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Aegypius monachus

warning Regionally Extinct

The Cinereous Vulture is classified as Regionally Extinct (RE). It apparently became extinct in the early 20th century and since then no nesting attempts by the species have been recorded in Israel (although a few individuals overwinter, pass over and even summer in the region each year). In the previous edition of the Red Book (2002), it was also classified as Regionally Extinct (RE).
RE Current Regional Assessment | RE Previous Regional Assessment | NT World Assessment

Habitats Mediterranean Cliffs, Parks & Woodlands
Presence In Israel Resident
Nesting In Israel Past Breeder
Migration Types Resident
Zoography Zones Mediterranean
Landscape Formations Mountainous, Cliffs
Vegetation Formations Mediterranean Maquis, Mediterranean Garrigue, Steppe
Vegetation Densities Low, Medium
Nest Locations Tree
Diet Types Carrion
Foraging Grounds Ground
Body Sizes Large (over 1000g)
Threat Factors Pesticide Poisoning, Lead Poisoning, Direct Persecution

The Cinereous Vulture is a very large and dark scavenger that inhabits forested mountain slopes and nests on trees. The mature bird is a relatively uniform dark brown, except for a pale crown and a featherless head. The juveniles are darker and their feathers are shiny black. Its beak is large and very strong. In flight it can be identified by its long wide rectangular wings and short tail.

The Cinereous Vulture is now a rare winter visitor and passage migrant in the Golan Heights, the Negev and the Arava. In the past, it was recorded breeding in northern Israel. A lone pair nested on the Arbel Cliffs in 1864 (Tristram 1867). Additional observations in the summer months were recorded in the late 19th and early 20th centuries in the Mt. Tabor area, Jericho and Jerusalem, but there is no evidence of additional nesting (Shirihai 1996).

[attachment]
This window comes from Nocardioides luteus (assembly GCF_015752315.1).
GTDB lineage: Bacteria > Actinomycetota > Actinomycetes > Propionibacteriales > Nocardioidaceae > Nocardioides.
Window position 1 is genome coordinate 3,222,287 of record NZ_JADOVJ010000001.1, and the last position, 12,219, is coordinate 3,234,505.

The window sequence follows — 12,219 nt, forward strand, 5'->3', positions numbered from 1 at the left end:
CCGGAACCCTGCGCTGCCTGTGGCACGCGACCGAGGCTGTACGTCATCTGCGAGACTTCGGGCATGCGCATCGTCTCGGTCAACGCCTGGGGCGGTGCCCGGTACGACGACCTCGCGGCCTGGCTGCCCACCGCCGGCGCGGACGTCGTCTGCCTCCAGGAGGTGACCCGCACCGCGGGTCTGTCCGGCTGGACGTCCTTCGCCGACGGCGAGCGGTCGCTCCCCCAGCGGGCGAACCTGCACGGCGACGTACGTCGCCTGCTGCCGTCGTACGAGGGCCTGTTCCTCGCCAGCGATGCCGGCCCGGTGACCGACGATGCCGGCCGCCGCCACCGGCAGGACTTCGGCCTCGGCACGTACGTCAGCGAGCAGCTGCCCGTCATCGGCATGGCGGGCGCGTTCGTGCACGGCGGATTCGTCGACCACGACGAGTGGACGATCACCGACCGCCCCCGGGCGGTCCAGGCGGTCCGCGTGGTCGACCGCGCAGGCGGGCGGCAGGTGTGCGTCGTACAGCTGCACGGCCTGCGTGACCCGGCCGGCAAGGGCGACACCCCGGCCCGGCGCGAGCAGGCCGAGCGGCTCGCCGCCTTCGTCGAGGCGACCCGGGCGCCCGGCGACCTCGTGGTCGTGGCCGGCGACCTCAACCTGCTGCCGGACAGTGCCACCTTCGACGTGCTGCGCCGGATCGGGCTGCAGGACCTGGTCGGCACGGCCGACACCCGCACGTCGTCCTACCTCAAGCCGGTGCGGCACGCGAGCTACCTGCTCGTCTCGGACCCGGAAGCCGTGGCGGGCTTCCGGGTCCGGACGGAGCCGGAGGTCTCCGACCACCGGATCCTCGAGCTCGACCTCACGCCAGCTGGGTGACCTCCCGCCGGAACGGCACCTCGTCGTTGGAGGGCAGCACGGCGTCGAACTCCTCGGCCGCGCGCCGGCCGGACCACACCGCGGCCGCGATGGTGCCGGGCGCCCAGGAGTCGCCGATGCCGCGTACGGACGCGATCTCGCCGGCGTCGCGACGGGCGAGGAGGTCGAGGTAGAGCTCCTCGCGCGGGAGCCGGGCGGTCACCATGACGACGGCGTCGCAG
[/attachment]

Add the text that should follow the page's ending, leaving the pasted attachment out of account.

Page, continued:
The Cinereous Vulture nests in mountainous areas and on cliffs in Mediterranean or steppe climates, usually on trees. In winter and on migration it is also seen in open flat landscapes.

The Cinereous Vulture nested in northern Israel until the early 20th century. In recent decades, it is a rare passage migrant and winter visitor, mainly in the Golan and Galilee. The probability of the species returning to nest in Israel naturally is estimated to be low.

The probability of the Cinereous Vulture returning to nest in Israel naturally is estimated to be low because of the population decrease in southeastern Europe and the state of conservation in neighboring countries (Syria, Lebanon and Turkey) that does not permit a continuous population from Europe to the Middle East to exist. On the other hand, the species has been prioritized for restoration (Hatsofe & Mayrose 2015, Master Plan for Raptor Conservation in Israel) because of its important function in locating and opening carcasses in forested areas, along with the maturation of natural and planted woodland in northern Israel.

  • הצופה, א. ומירוז, א. 2015. תכנית אב לשימור העופות הדורסים בישראל. מסמך פנימי של רשות הטבע והגנים.
  • פז, ע. 1986. עופות. מתוך אלון, ע. (עורך), החי והצומח של ארץ ישראל. כרך 6. הוצאת משרד הביטחון, ישראל.

Distribution maps

The maps presented here provide visual information on the distribution of species in Israel in the past and present, and the changes in occupancy and nesting density during the comparison period. For further reading

Relative Abundance 2010-2020

Breeding density values as calculated from observation records and expert opinions.

Relative Abundance 1980-1990

Breeding density values are based mainly on the book Birds of Israel (Shirihai 1996).

Occupancy difference 1990-2020

A map that expresses differences in the breeding distribution between the evaluation periods (1980-1990 versus 2010-2020). Negative value - species previously present but is currently absent, positive value - species has not been recorded previously and is currently present, zero - no change in occupancy.

Relative abundance difference 1990-2020

A map that reflects the changes in the relative abundance of the species between the evaluation periods (1980-1990 versus 2010-2020). Negative values - decline in abundance, positive values - increase in abundance, zero - no change in abundance.

Red number

IUCN category

() districts
% of protected sites

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